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How is Cox profiting from its subscriber's alleged piracy activities? Are the alleged pirates sharing profits with Cox? As far as I can tell, Cox collects the same ISP fees regardless of if an end user shares a movie or just views a movie. Seems likes the plaintiffs will have to prove that the alleged violators are using Cox instead of the many other ISPs in the area because of Cox's alleged failures to act on the DMCA notices. At least to make the "profiting from" part of the lawsuit.
You could say they're profiting because customers would use another service if Cox enforced their rules, but that's a bit of a stretch.
 
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vpn everything. pirate all content, even netflix shows. bleed em and well be free of these stupid companies. passionate artists will continue to create movies and music without $300 million marketing and effects budgets. itll survive. itll be okay.
 

Krazy925

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I am curious as to what people think is expensive?
Do you mind sharing your speed and Monthly cost?
Not the person you asked but I had Cox from 2006-2007 in San Diego, pacific beach and over off 55th and El Cajon (can’t believe I remember that) and it was 105mbps/$75month.

I miss cox. We torrented so much shit. Best ISP I’ve ever had.

Comcast, ATT, TWC all suck in comparison. I think we had 0 downtime our entire time down there. Speeds were always fast and no need for a VPN. Crazy times
 

nutzo

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I am curious as to what people think is expensive?
Do you mind sharing your speed and Monthly cost?

50mb down, 5mb up, 1TB cap, $85/month.
Only choice as I can't even get slow DSL.

Cable TV pricing is even worse.

Actual price is a little less as I have a small discount for bundling TV and another discount for threatening to cancel the TV service every year :D
 

SomeoneElse

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RIAA is always trolling ways to steal people's money since they can't seem to evolve with the times. There are some instances where they have tried to sue over like 30 songs and wanted $100K plus in rewards....30 songs....not even worth that if it was on a CD dipped platinum.....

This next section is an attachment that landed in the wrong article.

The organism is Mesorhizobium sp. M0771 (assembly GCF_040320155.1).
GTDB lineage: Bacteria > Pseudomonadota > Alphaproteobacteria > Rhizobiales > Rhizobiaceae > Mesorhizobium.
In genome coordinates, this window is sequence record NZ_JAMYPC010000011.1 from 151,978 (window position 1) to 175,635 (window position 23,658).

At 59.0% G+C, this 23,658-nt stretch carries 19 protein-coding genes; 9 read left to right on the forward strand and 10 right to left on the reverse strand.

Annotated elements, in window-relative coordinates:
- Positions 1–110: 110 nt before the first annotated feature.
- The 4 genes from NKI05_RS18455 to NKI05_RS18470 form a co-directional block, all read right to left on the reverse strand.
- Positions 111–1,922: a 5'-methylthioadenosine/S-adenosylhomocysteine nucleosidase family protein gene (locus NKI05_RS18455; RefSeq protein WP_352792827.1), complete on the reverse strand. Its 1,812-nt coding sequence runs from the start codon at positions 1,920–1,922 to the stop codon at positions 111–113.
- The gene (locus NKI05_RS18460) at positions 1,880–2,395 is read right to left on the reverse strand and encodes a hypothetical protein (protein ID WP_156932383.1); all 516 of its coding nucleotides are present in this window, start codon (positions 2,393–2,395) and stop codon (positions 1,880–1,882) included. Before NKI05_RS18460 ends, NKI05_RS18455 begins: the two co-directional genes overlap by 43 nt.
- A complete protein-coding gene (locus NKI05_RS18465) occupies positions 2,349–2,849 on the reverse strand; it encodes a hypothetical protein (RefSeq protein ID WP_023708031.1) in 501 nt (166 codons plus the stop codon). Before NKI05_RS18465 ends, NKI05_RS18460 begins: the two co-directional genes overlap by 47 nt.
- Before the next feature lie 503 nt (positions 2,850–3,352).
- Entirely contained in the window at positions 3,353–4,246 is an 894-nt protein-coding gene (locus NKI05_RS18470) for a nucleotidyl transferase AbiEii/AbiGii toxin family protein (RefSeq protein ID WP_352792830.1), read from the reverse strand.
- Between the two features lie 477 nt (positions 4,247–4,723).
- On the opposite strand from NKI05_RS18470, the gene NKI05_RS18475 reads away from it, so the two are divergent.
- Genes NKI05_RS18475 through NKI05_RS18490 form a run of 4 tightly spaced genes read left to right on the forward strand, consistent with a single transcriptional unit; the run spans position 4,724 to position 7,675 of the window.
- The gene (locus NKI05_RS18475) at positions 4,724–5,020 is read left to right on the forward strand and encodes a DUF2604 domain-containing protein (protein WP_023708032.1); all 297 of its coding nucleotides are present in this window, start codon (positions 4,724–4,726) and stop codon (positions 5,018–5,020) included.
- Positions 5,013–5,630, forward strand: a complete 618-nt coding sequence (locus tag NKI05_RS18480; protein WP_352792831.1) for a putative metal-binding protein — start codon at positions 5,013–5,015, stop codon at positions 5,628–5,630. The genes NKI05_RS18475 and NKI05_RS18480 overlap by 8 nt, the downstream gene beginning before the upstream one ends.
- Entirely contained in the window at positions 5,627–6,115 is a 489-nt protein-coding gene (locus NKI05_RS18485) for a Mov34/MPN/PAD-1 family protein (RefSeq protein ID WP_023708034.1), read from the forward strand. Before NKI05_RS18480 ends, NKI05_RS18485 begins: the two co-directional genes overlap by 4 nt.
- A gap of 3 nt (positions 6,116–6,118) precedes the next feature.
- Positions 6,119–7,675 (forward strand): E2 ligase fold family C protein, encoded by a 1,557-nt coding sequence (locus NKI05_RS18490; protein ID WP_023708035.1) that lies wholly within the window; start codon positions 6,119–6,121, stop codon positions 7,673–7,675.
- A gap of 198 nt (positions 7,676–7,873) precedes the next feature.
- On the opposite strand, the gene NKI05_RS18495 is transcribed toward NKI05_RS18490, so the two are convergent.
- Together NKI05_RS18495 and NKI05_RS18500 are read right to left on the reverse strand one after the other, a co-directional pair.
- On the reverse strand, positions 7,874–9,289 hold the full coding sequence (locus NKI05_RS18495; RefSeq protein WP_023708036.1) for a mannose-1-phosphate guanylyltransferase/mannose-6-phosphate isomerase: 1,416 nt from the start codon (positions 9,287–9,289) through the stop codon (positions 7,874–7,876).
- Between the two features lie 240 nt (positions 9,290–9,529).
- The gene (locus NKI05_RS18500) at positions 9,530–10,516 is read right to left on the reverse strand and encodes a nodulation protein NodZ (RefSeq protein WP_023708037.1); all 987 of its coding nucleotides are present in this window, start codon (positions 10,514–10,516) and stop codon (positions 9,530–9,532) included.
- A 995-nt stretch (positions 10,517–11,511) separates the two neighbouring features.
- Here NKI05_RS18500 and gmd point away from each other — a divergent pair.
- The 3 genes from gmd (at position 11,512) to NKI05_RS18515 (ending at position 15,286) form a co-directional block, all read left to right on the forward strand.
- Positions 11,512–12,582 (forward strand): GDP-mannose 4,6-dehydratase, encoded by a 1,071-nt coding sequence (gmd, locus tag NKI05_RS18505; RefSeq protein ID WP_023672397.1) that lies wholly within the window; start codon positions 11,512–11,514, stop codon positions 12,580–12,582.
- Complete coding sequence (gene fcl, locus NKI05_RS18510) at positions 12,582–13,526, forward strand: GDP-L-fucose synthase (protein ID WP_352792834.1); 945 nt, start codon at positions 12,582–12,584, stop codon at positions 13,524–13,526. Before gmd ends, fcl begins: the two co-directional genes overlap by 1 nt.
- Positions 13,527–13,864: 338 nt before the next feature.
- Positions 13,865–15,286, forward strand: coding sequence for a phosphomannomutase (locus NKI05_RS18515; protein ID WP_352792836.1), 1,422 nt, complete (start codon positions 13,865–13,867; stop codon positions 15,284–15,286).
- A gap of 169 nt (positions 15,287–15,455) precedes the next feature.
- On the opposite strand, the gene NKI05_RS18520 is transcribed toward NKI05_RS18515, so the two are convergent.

They still think CDs and Cassettes are the best way to distribute their content. /s
 

Lenard

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RIAA is always trolling ways to steal people's money since they can't seem to evolve with the times. There are some instances where they have tried to sue over like 30 songs and wanted $100K plus in rewards....30 songs....not even worth that if it was on a CD dipped platinum.....


They still think CDs and Cassettes are the best way to distribute their content. /s


The purpose of the extreme rewards is to restrain others from stealing music through fear.
It is probably not too far off to say that people want music for free, and they will download it for free if there is no consequence.
By getting attention grabbing headlines about grandmothers being bankrupted because grandkids downloaded Bieber they accomplish some suppression. The tactic is effective.
 
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The purpose of the extreme rewards is to restrain others from stealing music through fear.
It is probably not too far off to say that people want music for free, and they will download it for free if there is no consequence.
By getting attention grabbing headlines about grandmothers being bankrupted because grandkids downloaded Bieber they accomplish some suppression. The tactic is effective.

I agree.
This works on me, personally.
 

Ozarkboy

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I remember getting Cox Cable in 1995 in San Diego. Going from dial up to 6mb, that was an experience. Wasn't maybe a month later I got blocked on Napster for sharing Metallica, lol. Funny thing is I had all their stuff on CD/Cassette/DVD/VHS, well after that was not a fan anymore. I get it, do not sell copied music! Wait, I wasn't selling copy right music, what the heck?

P.S. I discovered binaries shortly there after, my collection grew......
 

Shotglass01

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The purpose of the extreme rewards is to restrain others from stealing music through fear.
It is probably not too far off to say that people want music for free, and they will download it for free if there is no consequence.